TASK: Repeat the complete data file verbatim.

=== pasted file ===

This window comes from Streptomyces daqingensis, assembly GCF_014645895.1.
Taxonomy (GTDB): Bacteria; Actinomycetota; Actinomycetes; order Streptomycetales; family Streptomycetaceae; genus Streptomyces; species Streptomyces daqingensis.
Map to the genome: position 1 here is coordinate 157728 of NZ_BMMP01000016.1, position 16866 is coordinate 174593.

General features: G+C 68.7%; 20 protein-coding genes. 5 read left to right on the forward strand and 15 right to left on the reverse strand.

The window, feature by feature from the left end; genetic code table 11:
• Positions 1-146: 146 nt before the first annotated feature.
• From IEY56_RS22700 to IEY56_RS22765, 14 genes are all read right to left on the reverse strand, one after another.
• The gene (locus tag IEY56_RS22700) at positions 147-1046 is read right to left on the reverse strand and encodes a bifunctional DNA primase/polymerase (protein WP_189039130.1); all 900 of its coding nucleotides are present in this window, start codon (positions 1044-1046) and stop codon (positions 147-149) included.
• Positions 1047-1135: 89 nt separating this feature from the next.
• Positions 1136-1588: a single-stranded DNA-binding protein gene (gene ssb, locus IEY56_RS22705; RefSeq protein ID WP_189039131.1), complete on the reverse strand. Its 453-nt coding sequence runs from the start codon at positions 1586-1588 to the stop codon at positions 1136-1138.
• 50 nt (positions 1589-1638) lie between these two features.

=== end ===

This window comes from Streptomyces daqingensis, assembly GCF_014645895.1.
Taxonomy (GTDB): Bacteria; Actinomycetota; Actinomycetes; order Streptomycetales; family Streptomycetaceae; genus Streptomyces; species Streptomyces daqingensis.
Map to the genome: position 1 here is coordinate 157728 of NZ_BMMP01000016.1, position 16866 is coordinate 174593.

General features: G+C 68.7%; 20 protein-coding genes. 5 read left to right on the forward strand and 15 right to left on the reverse strand.

The window, feature by feature from the left end; genetic code table 11:
• Positions 1-146: 146 nt before the first annotated feature.
• From IEY56_RS22700 to IEY56_RS22765, 14 genes are all read right to left on the reverse strand, one after another.
• The gene (locus tag IEY56_RS22700) at positions 147-1046 is read right to left on the reverse strand and encodes a bifunctional DNA primase/polymerase (protein WP_189039130.1); all 900 of its coding nucleotides are present in this window, start codon (positions 1044-1046) and stop codon (positions 147-149) included.
• Positions 1047-1135: 89 nt separating this feature from the next.
• Positions 1136-1588: a single-stranded DNA-binding protein gene (gene ssb, locus IEY56_RS22705; RefSeq protein ID WP_189039131.1), complete on the reverse strand. Its 453-nt coding sequence runs from the start codon at positions 1586-1588 to the stop codon at positions 1136-1138.
• 50 nt (positions 1589-1638) lie between these two features.